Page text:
2. Once you’ve found the proper exercises, create a workout circuit with five or six moves and do each one for 45 seconds resting 15 seconds in between each. 

3. Do your workout circuit at least two to three times a week. 

There are two ways you can go about practicing your routine. 

You can either dedicate certain days to different body parts or you can just train your whole body with each workout. 

Jess Sims suggests that it definitely makes more sense to practice total-body workouts rather than, ‘splitting your days up into upper and lower body. 

‘Bodyweight movements are rarely just one dimensional,’ she continued.

‘For example, a push-up is predominantly an arm-driven movement, but it also requires activation throughout the abs, glutes and quads.’ 

Michele Pernetta, founder of Fierce Grace, a new hot yoga class in NYC told, ‘I always recommend writing down your dedicated time to working out in your planner as you would with any other important meeting or commitment because it makes it easier to stick to your planned workout.’

She also noted, ‘It can be extremely daunting to say, “I have to work out every day for one hour,” which can result in us not event starting or cancelling our workouts.

‘When you set smaller more achievable goals such as setting aside 10 or 20 minutes every day or even 30 minutes every other day, you will notice you feel like you’re able to actually take the time to workout.’

Michele explained that doing a little bit each day helps to kick start your routine and even points out: ‘You’ll notice that once you are feeling the benefits, you’ll be more motivated to add more time to your workout.’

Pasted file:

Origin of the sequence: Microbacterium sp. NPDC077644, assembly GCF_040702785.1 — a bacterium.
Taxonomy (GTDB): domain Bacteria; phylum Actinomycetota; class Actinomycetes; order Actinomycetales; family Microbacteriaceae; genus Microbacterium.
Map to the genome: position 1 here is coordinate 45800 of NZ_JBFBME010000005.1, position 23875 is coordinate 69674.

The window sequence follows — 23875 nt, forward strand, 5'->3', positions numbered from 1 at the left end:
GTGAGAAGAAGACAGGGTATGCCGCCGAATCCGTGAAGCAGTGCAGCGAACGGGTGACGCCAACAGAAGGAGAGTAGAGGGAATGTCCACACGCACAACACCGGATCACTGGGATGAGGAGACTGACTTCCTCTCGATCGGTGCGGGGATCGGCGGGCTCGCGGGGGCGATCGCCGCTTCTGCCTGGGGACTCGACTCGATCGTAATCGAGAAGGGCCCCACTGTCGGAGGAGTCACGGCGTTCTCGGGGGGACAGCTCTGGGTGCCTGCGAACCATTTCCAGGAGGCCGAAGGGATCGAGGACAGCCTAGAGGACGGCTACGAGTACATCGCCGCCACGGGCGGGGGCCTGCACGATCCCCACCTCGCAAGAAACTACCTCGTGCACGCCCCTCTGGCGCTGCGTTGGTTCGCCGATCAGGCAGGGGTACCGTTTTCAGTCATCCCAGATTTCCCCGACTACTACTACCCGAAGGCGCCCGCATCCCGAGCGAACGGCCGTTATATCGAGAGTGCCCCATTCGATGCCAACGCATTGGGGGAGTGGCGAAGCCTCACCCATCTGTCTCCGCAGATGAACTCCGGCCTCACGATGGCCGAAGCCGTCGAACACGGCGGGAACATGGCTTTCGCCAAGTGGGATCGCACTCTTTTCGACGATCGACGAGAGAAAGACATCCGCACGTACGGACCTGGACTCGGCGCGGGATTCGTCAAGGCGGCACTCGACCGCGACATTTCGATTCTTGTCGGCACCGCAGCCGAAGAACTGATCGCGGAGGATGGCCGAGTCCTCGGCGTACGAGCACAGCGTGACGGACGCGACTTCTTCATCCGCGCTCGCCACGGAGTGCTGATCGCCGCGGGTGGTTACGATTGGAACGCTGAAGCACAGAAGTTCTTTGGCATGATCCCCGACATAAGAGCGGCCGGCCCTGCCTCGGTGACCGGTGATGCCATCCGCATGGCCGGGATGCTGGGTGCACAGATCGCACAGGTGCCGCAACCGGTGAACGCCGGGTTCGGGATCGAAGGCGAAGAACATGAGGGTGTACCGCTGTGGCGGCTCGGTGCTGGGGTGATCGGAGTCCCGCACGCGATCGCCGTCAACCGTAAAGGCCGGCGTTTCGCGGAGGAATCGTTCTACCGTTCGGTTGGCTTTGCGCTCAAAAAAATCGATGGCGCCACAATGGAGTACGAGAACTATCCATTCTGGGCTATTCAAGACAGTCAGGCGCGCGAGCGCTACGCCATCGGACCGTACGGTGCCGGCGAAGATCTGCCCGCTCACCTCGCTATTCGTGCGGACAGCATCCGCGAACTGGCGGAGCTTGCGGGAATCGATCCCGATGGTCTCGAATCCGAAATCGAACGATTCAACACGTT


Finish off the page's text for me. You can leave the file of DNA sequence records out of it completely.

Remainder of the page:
While most people feel like a workout isn’t good enough if they weren’t doing it for a long time, that’s actually not the case at all.  

‘People often feel they have to do a complex, difficult or advanced workout at home. However if you aren’t familiar with different types of workouts, the simplest exercises can yield great results,’ Michele said.

She continued saying, ‘Exercises as simple as skipping, jumping jacks, squats, sit-ups and push-ups are perfect examples – as many of these movements are still staples in workouts today because they work.’

Michele also suggests: ‘Putting a photo of you at your fittest or of someone with a body that inspires you on your wall or somewhere you frequently look is great motivation.

‘Even if it’s an image of a pair of legs, a butt or abs you are working towards. It helps motivate you a little harder, getting you to push yourself to workout.’